I had a Divorce Trial: Can I appeal this?

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This article is provided for informational purposes only and should not be considered legal advice. In this guide, we will address the most common questions and concerns related to alimony in Florida, helping you navigate the complex terrain of this important aspect of divorce law.

When you have a hearing that does not go how you had hoped, you need to know your options. Do you qualify for a rehearing or a reconsideration of the case? Are you going to appeal the matter to the District Court of Appeals? Can you appeal because you do not agree with the Judge?

The judge does not always make a ruling that you like, but the trial court has discretion, in most cases, to make a “reasonable” ruling based on the evidence, and what they believe to be the weight of each piece of evidence. You may weigh the evidence differently; however, that does not mean the Judge made the “wrong ruling.” The test is, was there an abuse of discretion in the ruling?

When dealing with family law cases (divorce, dissolution, paternity) not all issues are modifiable, but some are; therefore, this issue that you may not like may be better served with a Modification. If you want to appeal a ruling, there are very specific guidelines. These vary, depending upon if it is a final order, an order on temporary issues, if the court will or will not “stay” the time from tolling for the thirty (30) day deadline for appeals, etc.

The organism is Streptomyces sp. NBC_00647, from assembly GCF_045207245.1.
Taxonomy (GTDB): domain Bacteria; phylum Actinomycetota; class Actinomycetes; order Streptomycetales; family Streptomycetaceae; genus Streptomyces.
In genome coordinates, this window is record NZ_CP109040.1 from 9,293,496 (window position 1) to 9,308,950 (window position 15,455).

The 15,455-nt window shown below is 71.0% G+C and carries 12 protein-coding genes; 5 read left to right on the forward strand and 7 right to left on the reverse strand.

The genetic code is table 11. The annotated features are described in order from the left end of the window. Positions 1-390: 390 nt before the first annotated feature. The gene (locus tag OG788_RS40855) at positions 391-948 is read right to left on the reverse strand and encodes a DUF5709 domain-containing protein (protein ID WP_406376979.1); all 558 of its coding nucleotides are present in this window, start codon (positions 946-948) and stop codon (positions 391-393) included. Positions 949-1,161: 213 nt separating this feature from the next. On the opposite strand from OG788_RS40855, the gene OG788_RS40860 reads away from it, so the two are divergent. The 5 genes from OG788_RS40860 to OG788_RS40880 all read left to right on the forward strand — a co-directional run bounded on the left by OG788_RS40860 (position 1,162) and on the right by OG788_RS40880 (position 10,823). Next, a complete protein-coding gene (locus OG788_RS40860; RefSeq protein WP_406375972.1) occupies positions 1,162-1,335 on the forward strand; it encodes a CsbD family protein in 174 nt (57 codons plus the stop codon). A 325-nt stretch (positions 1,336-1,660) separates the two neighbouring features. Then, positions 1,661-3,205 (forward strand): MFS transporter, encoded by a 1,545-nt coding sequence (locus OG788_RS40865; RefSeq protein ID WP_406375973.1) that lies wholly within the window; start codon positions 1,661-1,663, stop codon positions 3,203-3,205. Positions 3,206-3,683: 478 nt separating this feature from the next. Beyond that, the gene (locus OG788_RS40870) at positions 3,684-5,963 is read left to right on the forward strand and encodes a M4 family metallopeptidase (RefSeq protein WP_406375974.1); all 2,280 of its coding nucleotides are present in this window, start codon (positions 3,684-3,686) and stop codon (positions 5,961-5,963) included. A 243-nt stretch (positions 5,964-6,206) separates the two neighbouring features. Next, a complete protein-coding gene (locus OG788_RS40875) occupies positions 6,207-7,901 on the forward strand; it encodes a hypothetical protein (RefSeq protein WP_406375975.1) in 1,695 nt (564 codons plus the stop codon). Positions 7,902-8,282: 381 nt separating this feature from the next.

Time is of the essence if you want to have a rehearing, reconsideration or an appeal. The more time you give your attorney, the more time they will have to work on the necessary pleadings/briefs that are required. It is extremely important to have a court reporter for the appeal, and almost impossible (in my opinion) to be successful with an appeal if you do not have the record preserved. The District Court will not have had the opportunity to hear your case at the trial level, so without a transcript they are really in the dark and usually relay on the trial court to have ruled correctly. For a reconsideration or a rehearing, the transcript is extremely important; however, because it is heard by the same trial Judge, they may have some recollection of the case. The judges have hundreds of cases and they cannot remember everything about every case, so the first step in ensuring that you would have the best opportunity to be successful if an appeal is necessary is to have the court reporter.

Here at Schwam-Wilcox & Associates we do our best to avoid the need for any reconsideration, rehearing or appeal, but it does happen. We are not appellate attorneys, but if your case does warrant an appeal we can get you to the right place. We will be able to tell you the deadlines to be sure you do not lose your appellate opportunity, and we can help you to determine if there is any merit to your requested appeal. Contact our office today to assist you in evaluating your case.

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